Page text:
How Constant Is Your Choice Of Lights?

The move from incandescent filament lamps to fluorescent, and then LED lighting over the last couple of decades has delivered immense benefits in terms of energy saving, but had brought with it problems for people sensitive to flicker or to too much of a particular set of wavelengths. It’s not always easy to quantify the propensity of a particular light for flickering. So [kk99] has produced an instrument returning a visual indication of its quality.

At its heart is an M5Stick ESP32 development platform, and a TSL250R light sensor hooked up to one of the ESP’s internal ADCs. The flicker waveform is displayed on the screen as a simple oscillograph, and a Fourier transform is performed to extract its frequency. The result is an extremely accessible and compact instrument, showing the suitability of the M5Stick form factor for such designs. So far we’ve only brought you an M5Stick in a password keeper, but we look forward to seeing more projects featuring it.

You can see the light flicker meter in action in the video below the break.

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Password Keeper Uses Off-The-Shelf Formfactor

With every website these days demanding the creation of an account, it can become difficult to remember so many logins. Each password should ideally be unique, lest a leak from your fantasy football game cost you thousands in stolen bitcoins. To help, [vcch] developed a password vault, using an interesting off-the-shelf platform.

The platform in question is the M5stickC, which packs an ESP32, color LCD, and battery into an attractive orange enclosure. It’s even got USB-C, making it a tool with an eye on the future. It serves as a quick way to get a basic IOT project up and running, without having to fuss about designing your own enclosure or basic power supply hardware.

On this platform, [vcch] created a tool to make keeping track of passwords easy. The PassStrong, as it’s called, can store a huge number of passwords, and communicates with the host PC over Bluetooth. The interface makes good use of the LCD, displaying the current mode and function of each button on the device for the user. It’s capable of working in both QWERTY and AZERTY environments, which should appeal to European users.

The M5StickC is a perfect choice in this regard, packing enough buttons and the required Bluetooth hardware to get the job done. No need to spend any time integrating modules – simply open the box and get to coding. We expect to see more developments in this space in future, and look forward to the efficiency gains this will bring to all kinds of projects!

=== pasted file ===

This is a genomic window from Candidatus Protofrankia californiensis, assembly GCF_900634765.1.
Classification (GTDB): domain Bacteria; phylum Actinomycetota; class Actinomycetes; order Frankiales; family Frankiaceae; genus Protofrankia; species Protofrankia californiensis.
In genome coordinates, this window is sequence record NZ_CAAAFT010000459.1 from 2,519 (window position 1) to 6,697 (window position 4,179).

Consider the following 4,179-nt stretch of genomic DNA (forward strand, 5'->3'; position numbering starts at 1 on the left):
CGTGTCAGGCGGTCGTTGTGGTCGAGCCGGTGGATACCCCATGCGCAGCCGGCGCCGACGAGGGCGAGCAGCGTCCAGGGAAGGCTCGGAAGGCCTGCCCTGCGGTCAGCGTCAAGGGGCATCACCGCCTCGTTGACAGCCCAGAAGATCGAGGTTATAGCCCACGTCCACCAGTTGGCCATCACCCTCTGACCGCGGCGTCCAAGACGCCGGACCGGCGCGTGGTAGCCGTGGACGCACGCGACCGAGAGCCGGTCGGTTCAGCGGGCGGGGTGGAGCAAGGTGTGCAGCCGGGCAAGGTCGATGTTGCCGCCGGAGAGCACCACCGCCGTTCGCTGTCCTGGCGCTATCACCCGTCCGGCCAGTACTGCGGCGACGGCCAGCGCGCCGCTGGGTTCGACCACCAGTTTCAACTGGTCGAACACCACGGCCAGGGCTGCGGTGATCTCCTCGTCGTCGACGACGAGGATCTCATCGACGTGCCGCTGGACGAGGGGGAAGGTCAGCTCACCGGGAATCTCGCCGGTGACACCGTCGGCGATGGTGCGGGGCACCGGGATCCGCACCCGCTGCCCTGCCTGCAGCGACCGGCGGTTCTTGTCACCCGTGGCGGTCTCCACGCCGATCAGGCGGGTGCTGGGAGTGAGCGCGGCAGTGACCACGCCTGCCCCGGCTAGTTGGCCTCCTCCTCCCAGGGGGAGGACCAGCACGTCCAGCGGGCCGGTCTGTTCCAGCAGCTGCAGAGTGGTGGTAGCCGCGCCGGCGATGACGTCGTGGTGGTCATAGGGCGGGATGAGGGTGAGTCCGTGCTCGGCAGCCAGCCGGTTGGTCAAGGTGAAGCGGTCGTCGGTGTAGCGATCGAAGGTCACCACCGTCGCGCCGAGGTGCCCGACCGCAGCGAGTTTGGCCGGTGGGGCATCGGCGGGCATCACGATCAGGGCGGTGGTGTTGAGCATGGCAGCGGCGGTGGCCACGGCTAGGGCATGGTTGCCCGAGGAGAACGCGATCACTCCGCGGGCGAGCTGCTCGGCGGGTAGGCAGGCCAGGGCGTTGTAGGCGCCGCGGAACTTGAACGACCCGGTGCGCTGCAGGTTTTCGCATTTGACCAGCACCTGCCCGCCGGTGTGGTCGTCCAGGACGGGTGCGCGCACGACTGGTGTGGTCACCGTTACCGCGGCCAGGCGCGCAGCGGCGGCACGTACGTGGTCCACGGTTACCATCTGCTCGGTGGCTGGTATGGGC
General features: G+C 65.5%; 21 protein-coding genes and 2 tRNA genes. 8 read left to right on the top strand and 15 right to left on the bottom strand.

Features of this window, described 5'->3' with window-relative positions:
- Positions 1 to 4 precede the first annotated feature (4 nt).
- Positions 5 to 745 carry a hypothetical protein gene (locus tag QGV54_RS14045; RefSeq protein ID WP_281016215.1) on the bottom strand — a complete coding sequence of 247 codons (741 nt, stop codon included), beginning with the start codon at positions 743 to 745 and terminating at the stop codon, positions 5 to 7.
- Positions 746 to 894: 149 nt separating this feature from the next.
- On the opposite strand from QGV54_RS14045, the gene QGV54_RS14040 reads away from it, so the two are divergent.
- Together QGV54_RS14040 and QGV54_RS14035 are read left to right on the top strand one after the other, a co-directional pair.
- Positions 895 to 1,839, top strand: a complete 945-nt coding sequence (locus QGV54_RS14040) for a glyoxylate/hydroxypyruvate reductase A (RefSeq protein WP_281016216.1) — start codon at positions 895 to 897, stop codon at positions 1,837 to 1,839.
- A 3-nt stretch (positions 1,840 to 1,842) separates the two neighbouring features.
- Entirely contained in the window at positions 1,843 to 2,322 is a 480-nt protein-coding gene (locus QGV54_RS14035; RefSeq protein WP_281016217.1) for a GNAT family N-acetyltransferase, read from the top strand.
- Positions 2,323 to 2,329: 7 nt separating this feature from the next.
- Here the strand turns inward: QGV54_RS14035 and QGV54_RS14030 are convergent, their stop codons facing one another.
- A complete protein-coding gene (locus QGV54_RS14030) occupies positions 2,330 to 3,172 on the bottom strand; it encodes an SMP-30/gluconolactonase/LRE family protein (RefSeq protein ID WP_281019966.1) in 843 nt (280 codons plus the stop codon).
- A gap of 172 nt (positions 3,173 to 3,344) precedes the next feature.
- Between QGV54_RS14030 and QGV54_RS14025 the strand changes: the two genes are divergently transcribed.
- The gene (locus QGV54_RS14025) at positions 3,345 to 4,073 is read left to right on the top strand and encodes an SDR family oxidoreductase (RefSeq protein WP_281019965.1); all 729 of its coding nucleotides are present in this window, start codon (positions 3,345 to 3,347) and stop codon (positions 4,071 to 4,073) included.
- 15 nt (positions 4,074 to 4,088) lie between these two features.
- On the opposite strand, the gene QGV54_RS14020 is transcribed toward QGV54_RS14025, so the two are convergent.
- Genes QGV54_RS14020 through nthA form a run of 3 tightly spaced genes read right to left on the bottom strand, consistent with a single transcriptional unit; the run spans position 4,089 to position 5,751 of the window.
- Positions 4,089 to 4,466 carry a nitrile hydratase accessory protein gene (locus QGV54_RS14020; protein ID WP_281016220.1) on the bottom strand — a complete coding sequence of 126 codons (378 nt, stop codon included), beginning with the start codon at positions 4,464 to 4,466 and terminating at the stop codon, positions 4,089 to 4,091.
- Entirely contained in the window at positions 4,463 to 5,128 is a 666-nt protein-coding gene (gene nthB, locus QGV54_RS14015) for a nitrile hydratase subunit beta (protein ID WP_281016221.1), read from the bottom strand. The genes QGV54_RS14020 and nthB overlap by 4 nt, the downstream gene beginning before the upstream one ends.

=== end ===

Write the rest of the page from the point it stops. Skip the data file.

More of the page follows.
Hackaday Links: July 14, 2019

The M5Stack is a plastic box loaded up with an ESP32, a display, some pin headers, and a few buttons. Why does this exist? It’s a platform of sorts, and we’ve seen people adding LoRa to the M5Stack as well as thermal cameras. Hot from random online retailers is the M5Stick, a smaller version of the ~Stack that still has a screen, still has pin headers, and still has an ESP32. It’s a new development platform that’s using a USB C plug (hot trends 2019), and it still has all the features of an ESP32.

Ever wonder how they put designs on skateboard decks, or graphic designs on luggage? That would be a UV printer — it’s basically an inkjet that uses UV-curing ink, but the print head has a Z axis, and the bed is usually huge. [Scotty] of Strange Parts recently took a look at a factory that makes UV printers. Yeah, there’s a lot of wiring that goes into these machines, and yeah, you can do a lot with them. Remember: the cheapest UV printers are about $3k, and yeah, you can print designs on PCBs with them.

Virgin Orbit is the Branson-branded take on the Stratolaunch; this is a rocket that uses a single 747 to loft a small rocket into the stratosphere and send it off into a sun-synchronous orbit. This week, Virgin Orbit has completed drop tests to characterize how the rocket falls away from the 747. This is also called ‘a bombing run’, and we could have used a few GoPros on the rocket itself.

Last weekend was ‘LeHack’, a French hacker/infosec conference. There was a coffee vending machine there, complete with touch screen and an offer to pay via your smartphone with an app. You know what happened. It turns out, you can take over all the accounts using the app. You can also brute force the user’s pins. Lesson learned? Why the hell does a coffee machine need an app?

The New Pallet Wood! First off, don’t make anything out of pallet wood unless you know what you’re doing; there’s some nasty chemicals in pallet wood. That said, you can make a fortune with pallet wood furniture on Etsy, and that’s doubly true if you make a pallet wood resin river table. This is the new pallet wood. Hollow core doors are easy to disassemble with a table saw, and provide two large sheets of plywood, and enough sticks to make a frame for something. What can you do with all this wood? Build a guitar, of course.